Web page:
The Folly of Prediction, Cont'd.

Our "Folly of Prediction" podcast included an interview with Joe Prusacki, who directs the statistics division at the USDA’s National Agricultural Statistics Service. This means he helps make crop forecasts (read a primer here). As hard as the USDA works, the fact is that predicting the future of even something as basic as crop yield can be maddeningly difficult. The Wall Street Journal has the latest in an article headlined "Erroneous Forecasts Roil Corn Market":

Government reports about the U.S. corn crop have become increasingly unreliable of late, contributing to wild swings in corn prices, a Wall Street Journal analysis shows.

Over the past two years, the Department of Agriculture's monthly forecasts of how much farmers will harvest have been off the mark to a greater degree than any other two consecutive years in the last 15, according to a Journal analysis of government data. This year's early-season forecasts also appear to have been way off. The next monthly report is due on Friday.

This Week in Corn Predictions: The USDA Got it Right (Almost)

We've been having some fun recently at the expense of people who like to predict things. In our hour-long Freakonomics Radio episode "The Folly of Prediction" -- which will be available as a podcast in the fall -- we showed that humans are lousy at predicting just about anything: the weather, the stock market, elections. In fact, even most experts are only nominally better than a coin flip at determining a future outcome. And yet there remains a huge demand for professional predictors and forecasters.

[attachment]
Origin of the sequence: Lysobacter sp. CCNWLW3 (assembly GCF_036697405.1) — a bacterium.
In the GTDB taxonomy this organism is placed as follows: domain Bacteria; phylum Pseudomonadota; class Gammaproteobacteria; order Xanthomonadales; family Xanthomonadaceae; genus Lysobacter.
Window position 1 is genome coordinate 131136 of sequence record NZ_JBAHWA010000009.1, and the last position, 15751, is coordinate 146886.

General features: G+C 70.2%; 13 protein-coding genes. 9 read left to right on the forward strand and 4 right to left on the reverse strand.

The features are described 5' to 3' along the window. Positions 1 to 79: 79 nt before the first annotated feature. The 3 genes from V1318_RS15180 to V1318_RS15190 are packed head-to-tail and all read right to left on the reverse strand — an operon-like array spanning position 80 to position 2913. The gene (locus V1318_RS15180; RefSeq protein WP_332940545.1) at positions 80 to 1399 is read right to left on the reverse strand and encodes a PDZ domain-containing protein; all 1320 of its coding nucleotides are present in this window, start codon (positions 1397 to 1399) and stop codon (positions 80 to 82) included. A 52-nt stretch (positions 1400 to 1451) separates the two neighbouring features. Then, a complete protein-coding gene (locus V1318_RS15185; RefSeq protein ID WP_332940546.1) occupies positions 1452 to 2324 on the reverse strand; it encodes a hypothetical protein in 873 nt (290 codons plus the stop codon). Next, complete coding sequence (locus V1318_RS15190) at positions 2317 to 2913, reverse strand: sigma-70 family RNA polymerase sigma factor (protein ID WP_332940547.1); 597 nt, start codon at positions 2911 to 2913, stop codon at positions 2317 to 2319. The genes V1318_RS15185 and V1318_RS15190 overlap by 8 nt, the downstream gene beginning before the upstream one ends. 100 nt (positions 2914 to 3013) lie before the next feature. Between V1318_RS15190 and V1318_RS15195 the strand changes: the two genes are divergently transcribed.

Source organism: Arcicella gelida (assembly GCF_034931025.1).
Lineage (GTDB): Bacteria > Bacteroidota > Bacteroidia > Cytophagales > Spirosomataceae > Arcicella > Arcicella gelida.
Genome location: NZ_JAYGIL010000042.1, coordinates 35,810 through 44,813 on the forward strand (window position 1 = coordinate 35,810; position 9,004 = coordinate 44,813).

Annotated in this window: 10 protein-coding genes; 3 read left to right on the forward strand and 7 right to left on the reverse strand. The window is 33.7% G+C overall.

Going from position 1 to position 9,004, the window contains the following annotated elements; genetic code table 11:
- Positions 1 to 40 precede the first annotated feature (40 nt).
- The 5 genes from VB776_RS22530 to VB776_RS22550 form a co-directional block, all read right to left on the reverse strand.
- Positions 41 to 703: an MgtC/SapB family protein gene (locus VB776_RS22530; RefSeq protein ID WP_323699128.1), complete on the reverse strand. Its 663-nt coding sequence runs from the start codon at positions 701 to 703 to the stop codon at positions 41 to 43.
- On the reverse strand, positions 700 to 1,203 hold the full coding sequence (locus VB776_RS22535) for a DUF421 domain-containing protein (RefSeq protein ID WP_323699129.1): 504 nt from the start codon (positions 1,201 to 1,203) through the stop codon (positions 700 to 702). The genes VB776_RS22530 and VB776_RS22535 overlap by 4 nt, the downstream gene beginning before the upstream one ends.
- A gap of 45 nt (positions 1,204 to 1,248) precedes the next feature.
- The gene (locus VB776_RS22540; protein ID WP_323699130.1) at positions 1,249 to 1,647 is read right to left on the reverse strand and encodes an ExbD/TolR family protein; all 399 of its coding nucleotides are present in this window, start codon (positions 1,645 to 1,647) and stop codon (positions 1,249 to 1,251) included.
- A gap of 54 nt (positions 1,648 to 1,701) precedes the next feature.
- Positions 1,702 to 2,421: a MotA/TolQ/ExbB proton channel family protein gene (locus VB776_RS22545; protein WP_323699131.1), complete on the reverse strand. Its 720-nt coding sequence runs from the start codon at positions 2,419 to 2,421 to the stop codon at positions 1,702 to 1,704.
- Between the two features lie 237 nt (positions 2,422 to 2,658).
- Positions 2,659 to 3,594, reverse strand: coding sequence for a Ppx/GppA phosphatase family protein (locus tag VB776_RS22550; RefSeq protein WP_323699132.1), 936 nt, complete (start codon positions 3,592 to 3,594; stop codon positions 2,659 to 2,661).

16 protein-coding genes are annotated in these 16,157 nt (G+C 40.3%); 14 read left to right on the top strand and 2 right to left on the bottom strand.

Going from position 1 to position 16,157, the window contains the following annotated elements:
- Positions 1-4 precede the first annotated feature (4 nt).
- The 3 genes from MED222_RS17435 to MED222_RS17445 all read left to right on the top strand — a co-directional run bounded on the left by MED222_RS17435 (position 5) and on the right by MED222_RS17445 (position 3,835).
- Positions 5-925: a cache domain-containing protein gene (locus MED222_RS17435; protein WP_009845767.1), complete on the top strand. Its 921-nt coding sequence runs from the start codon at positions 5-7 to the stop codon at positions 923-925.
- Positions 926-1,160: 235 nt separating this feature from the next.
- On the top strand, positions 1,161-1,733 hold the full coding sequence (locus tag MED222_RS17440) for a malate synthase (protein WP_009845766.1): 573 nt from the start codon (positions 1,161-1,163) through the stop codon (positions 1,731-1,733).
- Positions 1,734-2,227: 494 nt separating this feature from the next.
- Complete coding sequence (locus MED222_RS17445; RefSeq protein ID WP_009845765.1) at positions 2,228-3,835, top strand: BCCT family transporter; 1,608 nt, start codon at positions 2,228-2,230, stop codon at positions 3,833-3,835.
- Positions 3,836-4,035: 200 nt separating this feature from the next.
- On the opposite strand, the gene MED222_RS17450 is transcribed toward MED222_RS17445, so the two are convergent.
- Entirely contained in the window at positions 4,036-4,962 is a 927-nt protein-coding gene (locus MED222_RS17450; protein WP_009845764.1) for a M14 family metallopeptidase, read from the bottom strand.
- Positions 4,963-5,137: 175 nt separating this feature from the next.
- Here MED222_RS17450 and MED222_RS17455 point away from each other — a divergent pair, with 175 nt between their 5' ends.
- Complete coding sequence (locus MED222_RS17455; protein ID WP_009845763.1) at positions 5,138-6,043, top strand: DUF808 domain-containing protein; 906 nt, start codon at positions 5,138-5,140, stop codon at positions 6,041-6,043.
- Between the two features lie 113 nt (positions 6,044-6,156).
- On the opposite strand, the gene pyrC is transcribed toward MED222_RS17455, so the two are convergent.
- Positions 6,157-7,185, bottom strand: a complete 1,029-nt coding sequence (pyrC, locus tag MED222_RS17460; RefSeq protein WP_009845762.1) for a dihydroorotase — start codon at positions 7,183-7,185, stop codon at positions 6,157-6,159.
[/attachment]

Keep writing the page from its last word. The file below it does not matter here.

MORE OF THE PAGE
Earlier this week, Stephen Dubner and Kai Ryssdal chatted about this on the Freakonomics Radio segment on Marketplace. The question remains: "should bad predictions be punished?"

As mentioned in the segment, the U.S. Department of Agriculture's August crop yield report came out today. The result? Not bad actually. The corn yield forecast was revised downward by just 1.3% from its estimate last month. That's a considerable improvement over last year's big miss, when the August corn yield report had to be revised downward by almost 7%.

Should Bad Predictions Be Punished?

What do Wall Street forecasters and Romanian witches have in common? They usually get away, scot-free, with making bad predictions. Our world is awash in poor prediction -- but for some reason, we can't stop, even though accuracy rates often barely beat a coin toss.

But then there’s the U.S. Department of Agriculture's crop forecasting. Predictions covering a big crop like corn (U.S. farmers have planted the second largest crop since WWII this year) usually fall within five percent of the actual yield. So how do they do it? Every year, the U.S.D.A. sends thousands of enumerators into cornfields across the country where they inspect the plants, the conditions, and even "animal loss."

This week on Marketplace, Stephen J. Dubner and Kai Ryssdal talk about the supply and demand of predictions. You'll hear from Joseph Prusacki, the head of U.S.D.A's Statistics Division, who's gearing up for his first major crop report of 2011 (the street is already "sweating" it); Phil Friedrichs, who collects cornfield data for the USDA; and our trusted economist and Freakonomics co-author Steven Levitt.

Corn in My Coffee, Lead in My Pot

Doctors at several hospitals in Leipzig, Germany, could not figure out the cause of a recent rash of lead poisoning. Was there an environmental disaster underway? They kept seeking the source and, after several weeks, as they write in the New England Journal of Medicine: … we detected a common pattern: the patients were young, […]